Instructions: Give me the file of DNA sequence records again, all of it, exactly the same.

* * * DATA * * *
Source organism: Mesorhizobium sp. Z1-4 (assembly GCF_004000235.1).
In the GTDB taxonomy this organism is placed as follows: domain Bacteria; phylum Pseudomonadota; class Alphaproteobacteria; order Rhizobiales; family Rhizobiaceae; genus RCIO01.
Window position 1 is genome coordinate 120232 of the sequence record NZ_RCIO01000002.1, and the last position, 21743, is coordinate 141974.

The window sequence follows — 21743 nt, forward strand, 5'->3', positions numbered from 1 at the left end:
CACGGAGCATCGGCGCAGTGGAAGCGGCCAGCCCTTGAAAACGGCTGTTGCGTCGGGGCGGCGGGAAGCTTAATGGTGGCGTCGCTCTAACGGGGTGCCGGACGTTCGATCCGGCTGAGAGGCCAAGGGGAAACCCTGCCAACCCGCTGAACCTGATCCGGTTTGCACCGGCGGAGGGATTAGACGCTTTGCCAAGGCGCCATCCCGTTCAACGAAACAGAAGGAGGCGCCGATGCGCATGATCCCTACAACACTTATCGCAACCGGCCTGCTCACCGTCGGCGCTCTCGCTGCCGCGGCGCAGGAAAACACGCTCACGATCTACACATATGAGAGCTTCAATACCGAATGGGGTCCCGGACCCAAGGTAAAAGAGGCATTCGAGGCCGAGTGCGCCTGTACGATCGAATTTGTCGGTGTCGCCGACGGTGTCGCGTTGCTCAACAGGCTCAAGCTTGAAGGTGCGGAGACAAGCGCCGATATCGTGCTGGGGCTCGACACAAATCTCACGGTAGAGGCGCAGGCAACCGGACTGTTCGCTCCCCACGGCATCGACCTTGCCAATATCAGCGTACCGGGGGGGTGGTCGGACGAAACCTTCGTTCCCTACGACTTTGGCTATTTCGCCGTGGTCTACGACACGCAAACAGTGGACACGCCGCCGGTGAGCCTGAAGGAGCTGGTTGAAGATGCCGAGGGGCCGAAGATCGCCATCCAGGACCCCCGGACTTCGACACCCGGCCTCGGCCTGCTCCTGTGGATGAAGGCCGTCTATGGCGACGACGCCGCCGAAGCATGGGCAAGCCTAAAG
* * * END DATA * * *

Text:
Source organism: Mesorhizobium sp. Z1-4 (assembly GCF_004000235.1).
In the GTDB taxonomy this organism is placed as follows: domain Bacteria; phylum Pseudomonadota; class Alphaproteobacteria; order Rhizobiales; family Rhizobiaceae; genus RCIO01.
Window position 1 is genome coordinate 120232 of the sequence record NZ_RCIO01000002.1, and the last position, 21743, is coordinate 141974.

The window sequence follows — 21743 nt, forward strand, 5'->3', positions numbered from 1 at the left end:
CACGGAGCATCGGCGCAGTGGAAGCGGCCAGCCCTTGAAAACGGCTGTTGCGTCGGGGCGGCGGGAAGCTTAATGGTGGCGTCGCTCTAACGGGGTGCCGGACGTTCGATCCGGCTGAGAGGCCAAGGGGAAACCCTGCCAACCCGCTGAACCTGATCCGGTTTGCACCGGCGGAGGGATTAGACGCTTTGCCAAGGCGCCATCCCGTTCAACGAAACAGAAGGAGGCGCCGATGCGCATGATCCCTACAACACTTATCGCAACCGGCCTGCTCACCGTCGGCGCTCTCGCTGCCGCGGCGCAGGAAAACACGCTCACGATCTACACATATGAGAGCTTCAATACCGAATGGGGTCCCGGACCCAAGGTAAAAGAGGCATTCGAGGCCGAGTGCGCCTGTACGATCGAATTTGTCGGTGTCGCCGACGGTGTCGCGTTGCTCAACAGGCTCAAGCTTGAAGGTGCGGAGACAAGCGCCGATATCGTGCTGGGGCTCGACACAAATCTCACGGTAGAGGCGCAGGCAACCGGACTGTTCGCTCCCCACGGCATCGACCTTGCCAATATCAGCGTACCGGGGGGGTGGTCGGACGAAACCTTCGTTCCCTACGACTTTGGCTATTTCGCCGTGGTCTACGACACGCAAACAGTGGACACGCCGCCGGTGAGCCTGAAGGAGCTGGTTGAAGATGCCGAGGGGCCGAAGATCGCCATCCAGGACCCCCGGACTTCGACACCCGGCCTCGGCCTGCTCCTGTGGATGAAGGCCGTCTATGGCGACGACGCCGCCGAAGCATGGGCAAGCCTAAAG